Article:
Posted at 11:08 a.m., Tuesday, February 12, 2002
Center for missing kids in jeopardy
By Mike Gordon
Advertiser Staff Writer
State Attorney General Earl Anzai said he was forced to eliminate the eight-year-old program after the Legislature this year asked all departments to make deeper than anticipated budget cuts.
"At that point, I said that's enough, we can't harm every program," Anzai said. "There is a limit to how much you can cut across the board."
The center is not one of his department's "core programs," so he cut it, Anzai said.
The center helps police, prosecutors and social services agencies by coordinating searches and linking detectives with a network of similar agencies that exist in every state.
Carol Hee, coordinator of the center, said she was surprised last week when she started getting telephone inquiries from concerned colleagues in the Attorney General's office.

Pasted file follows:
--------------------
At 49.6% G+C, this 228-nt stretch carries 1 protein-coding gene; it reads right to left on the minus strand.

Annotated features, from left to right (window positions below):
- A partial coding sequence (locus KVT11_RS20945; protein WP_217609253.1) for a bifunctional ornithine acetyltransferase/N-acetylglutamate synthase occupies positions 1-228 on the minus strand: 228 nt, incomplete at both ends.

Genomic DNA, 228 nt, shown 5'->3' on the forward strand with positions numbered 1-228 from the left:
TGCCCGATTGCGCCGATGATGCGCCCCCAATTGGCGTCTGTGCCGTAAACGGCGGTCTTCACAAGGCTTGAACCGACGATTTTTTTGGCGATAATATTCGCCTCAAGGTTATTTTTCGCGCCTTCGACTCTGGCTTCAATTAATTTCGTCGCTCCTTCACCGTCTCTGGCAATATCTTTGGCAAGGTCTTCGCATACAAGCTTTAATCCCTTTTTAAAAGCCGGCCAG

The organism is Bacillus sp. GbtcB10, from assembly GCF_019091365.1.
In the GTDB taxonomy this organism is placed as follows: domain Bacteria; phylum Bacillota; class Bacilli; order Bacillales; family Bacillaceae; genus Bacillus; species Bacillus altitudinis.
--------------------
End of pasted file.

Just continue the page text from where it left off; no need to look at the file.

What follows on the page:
"They had to make some cuts and I guess this was the easiest," Hee said. "I guess we're the least important people. At least that's how it feels."
Created in October 1994, the center operates as a public-private partnership. The center's annual state financing is about $11,000 for operating expenses and about $80,000 for two staff positions, Hee said. An additional $150,000 in private donations and services lets the center run its programs.
Hee, who joined the center in October, has about 50 active cases, including Peter Boy Kema, whose face appears on bumper stickers created by the center.